Cars that roll through the city without a driver. Delivery vehicles that transport goods as if by magic. The autonomous car is set to revolutionize mobility. But how likely is it that these vehicles will hit the road, asks //next columnist Don Dahlmann.
In the summer of 1925, passers-by strolling along the edge of Broadway and Fifth Avenue were astonished: New Yorkers were already used to a lot of things in the 1920s. Cars had long since become an integral part of life in Manhattan and were no longer unusual. But what the residents saw there was completely new: Without a visible chauffeur or driver, a car was moving through the rush-hour traffic as if controlled by a ghost. In fact, no one was sitting in the large Chandler brand vehicle. The car was driving alone!
In reality, the car was controlled by a small vehicle attached to the bumper of the Chandler. Small electric motors on the steering, brakes and gas pedal received their commands by remote control. Amazingly, this worked, but as the New York Times noted, things also went wrong: "The radio controlled car lurched from left to right, down Broadway, around Columbus Circle and southbound on Fifth Avenue, where it nearly ran into two trucks and a milk truck that took refuge on the curb for safety." The inventor, who went by the slightly bizarre name of Francis Houdina, didn't get much out of the invention - other than a few lines in the press.
Almost 100 years later, however, the time has come: The autonomous car is in the starting blocks. In the U.S. and China, there are already the first cab services that take their customers to their destination without a driver. And US car manufacturer Tesla has announced that its vehicles could soon be fully autonomous as well. But their use is not quite so trivial, because there is a lot of technology behind autonomous vehicles.
Just how great the effort is becomes clear from the list of sensors and cameras without which autonomous driving would not be possible. There are: a front and a rear camera, a stereo camera that looks ahead, a dedicated camera for detecting traffic lights, the car's entire sensor phalanx such as ESP, the distance sensor, speed measurement, road detection, sign recognition, and a 360-degree radar that can additionally detect obstacles. All of this is necessary for the car to see anything at all. Simply reading out the data from these sensors correctly and evaluating it in a fraction of a second still poses problems for engineers.
But the complicated technology that needs to be brought under control is only one side of the story: In the future, cars alone will decide whether a passerby or their own driver dies. So will drivers soon be nothing more than interchangeable personnel for their cars, deciding between life and death?
Philosopher Julian Nida-Rümelin sees things differently. "The car can't decide anything here. There is a rationalistic tradition in modern ethics that assumes there is always a best solution. But I think that is wrong. Rather, we are in a classic dilemmatic situation here."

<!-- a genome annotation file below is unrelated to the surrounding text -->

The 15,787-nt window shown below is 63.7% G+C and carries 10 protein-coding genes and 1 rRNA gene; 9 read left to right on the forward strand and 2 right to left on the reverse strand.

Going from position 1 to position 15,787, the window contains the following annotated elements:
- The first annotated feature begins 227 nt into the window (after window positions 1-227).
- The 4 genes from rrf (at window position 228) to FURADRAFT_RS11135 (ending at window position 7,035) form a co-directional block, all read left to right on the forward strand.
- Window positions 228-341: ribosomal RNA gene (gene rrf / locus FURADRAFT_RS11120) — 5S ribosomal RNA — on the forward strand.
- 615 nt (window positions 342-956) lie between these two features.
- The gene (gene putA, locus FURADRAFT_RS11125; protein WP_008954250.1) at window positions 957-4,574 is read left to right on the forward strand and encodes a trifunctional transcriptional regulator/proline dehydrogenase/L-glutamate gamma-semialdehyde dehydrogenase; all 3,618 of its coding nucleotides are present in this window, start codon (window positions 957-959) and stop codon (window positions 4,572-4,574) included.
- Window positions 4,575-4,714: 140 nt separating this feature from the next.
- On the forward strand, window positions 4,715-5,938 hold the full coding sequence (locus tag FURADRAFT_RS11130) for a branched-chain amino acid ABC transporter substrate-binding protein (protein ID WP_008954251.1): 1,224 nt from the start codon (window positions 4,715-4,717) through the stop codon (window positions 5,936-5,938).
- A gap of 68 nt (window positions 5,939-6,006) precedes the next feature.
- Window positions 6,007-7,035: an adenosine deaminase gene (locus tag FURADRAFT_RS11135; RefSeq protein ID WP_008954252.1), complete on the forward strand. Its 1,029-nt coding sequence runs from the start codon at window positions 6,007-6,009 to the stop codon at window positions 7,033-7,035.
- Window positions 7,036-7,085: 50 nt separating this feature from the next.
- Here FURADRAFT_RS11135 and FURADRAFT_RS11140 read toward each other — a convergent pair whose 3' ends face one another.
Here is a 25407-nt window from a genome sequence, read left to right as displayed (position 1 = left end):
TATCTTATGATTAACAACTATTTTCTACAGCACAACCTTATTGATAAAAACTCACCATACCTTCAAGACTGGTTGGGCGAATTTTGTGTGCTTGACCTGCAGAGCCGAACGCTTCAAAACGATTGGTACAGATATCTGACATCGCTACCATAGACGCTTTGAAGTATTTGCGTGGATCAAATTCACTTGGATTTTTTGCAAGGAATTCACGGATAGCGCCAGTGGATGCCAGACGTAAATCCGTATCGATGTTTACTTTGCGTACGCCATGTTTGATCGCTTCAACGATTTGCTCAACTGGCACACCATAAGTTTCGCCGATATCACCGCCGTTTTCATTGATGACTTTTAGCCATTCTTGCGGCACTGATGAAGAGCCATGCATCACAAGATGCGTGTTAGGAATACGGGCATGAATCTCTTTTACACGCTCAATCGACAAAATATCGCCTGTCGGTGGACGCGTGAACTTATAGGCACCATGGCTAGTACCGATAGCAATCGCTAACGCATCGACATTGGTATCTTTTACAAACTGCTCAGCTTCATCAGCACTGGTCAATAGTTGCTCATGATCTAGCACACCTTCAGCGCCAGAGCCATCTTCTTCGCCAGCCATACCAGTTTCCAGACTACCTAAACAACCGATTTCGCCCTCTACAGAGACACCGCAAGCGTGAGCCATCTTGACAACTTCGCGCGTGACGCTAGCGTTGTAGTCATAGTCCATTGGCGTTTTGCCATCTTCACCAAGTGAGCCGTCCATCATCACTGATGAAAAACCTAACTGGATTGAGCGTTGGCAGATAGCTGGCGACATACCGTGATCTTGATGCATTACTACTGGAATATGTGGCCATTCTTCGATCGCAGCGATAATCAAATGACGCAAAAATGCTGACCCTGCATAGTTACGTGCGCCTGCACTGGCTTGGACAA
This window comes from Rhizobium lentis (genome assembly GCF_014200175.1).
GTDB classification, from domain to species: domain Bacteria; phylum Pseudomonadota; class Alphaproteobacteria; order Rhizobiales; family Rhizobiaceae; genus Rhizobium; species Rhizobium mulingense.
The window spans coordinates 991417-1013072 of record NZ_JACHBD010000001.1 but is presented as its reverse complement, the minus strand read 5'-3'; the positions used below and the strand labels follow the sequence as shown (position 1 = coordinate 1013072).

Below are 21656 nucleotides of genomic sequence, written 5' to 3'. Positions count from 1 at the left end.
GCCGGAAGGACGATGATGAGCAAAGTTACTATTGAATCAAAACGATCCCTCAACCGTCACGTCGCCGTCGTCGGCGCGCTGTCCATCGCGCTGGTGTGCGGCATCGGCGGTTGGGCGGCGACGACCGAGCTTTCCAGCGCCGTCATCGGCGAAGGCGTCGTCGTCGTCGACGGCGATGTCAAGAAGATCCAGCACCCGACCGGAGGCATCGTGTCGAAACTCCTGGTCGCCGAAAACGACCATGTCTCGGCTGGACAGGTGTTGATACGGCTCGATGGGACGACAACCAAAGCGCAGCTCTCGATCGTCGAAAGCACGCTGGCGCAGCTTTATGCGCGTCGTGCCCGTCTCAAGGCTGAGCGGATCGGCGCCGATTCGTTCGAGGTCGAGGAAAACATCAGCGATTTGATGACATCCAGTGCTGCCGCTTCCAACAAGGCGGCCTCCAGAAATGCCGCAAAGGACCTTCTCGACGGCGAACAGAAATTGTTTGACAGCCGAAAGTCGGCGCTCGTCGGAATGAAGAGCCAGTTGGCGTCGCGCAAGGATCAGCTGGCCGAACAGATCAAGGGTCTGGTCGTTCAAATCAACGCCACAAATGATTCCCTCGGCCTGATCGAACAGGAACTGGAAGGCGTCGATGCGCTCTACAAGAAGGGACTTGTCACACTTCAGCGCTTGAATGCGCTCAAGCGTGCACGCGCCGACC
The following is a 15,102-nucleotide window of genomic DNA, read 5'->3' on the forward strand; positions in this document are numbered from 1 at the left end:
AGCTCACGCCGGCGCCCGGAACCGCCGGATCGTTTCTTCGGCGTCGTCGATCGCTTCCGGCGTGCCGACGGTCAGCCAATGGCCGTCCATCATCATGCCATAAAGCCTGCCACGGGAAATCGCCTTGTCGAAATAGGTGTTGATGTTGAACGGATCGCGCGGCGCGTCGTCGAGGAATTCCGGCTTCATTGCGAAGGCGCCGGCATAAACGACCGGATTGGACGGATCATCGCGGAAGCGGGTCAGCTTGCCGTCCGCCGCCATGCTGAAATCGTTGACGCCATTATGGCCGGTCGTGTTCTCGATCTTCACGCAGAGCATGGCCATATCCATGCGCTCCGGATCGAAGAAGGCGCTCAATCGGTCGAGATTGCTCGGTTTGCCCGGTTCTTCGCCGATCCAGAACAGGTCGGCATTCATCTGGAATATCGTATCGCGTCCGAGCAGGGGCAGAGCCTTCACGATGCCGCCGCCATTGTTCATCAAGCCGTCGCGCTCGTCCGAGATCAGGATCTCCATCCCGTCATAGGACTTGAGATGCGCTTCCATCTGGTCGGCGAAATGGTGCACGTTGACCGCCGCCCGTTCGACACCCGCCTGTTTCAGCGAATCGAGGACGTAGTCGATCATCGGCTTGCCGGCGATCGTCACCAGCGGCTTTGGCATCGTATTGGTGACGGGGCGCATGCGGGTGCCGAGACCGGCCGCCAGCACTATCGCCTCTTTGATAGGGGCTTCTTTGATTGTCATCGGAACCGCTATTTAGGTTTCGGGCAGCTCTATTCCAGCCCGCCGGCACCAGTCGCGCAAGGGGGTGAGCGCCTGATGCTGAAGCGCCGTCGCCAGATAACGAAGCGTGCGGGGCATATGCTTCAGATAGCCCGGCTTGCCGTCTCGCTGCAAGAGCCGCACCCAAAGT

However, the Ethics Commission of the German Ministry of Transport set up during the last legislative period in the German Bundestag, came to a slightly different conclusion in its report. In dangerous situations, human life always takes precedence over property damage. Which sounds logical, but then also raises the question of whether a car should rather take evasive action when an accident is imminent. Instead of a child, according to this logic, an accident with a parked car is preferable - with the corresponding consequences for the driver.
Alexander Mankowsky, a futurologist at Daimler, disagrees: He believes that an autonomous car is not allowed to do anything except brake. An accident is always a total loss of control. No one can predict all the possible consequences of an accident, nor can they do so at the moment of the accident. Therefore, the only task that an autonomous car should take on in the event of a pileup is that of energy dissipation. The car should reduce the impact energy as quickly as possible, but under no circumstances should it swerve or do anything else.
It quickly becomes clear that one cannot simply transfer valid ethical principles to an artificial intelligence (AI). It may be a principle for all societies in the world that human life is an asset worth protecting. But how far this protection can be pushed - there are different opinions about that. Does an AI need to know about the nuances of social acceptance in the event of death?
The fact that the discussion is being held before the first cars with standard autopilot are even on the road is to be welcomed. However, we must not fall into an anti-technology panic! It is undisputed that autonomous vehicles will prevent a significant proportion of today's accidents. Around 80 percent of all accidents are caused by human error. Drivers are distracted, tired, overwhelmed and, unfortunately, often drunk. That doesn't happen to an AI. In addition, the reaction times of an AI are significantly faster than those of a human. So the AI of autonomous cars will save human lives.
However, we can now define the ethical basis on which it will make its decisions. The Ethics Commission has already created a basis for this. It gives developers a guiding principle without slowing them down technologically. AI will be one of the most important drivers of new industries, and not just in cars. Rules for it are important, but it must not be put into too tight a corset.
Text: Don Dahlmann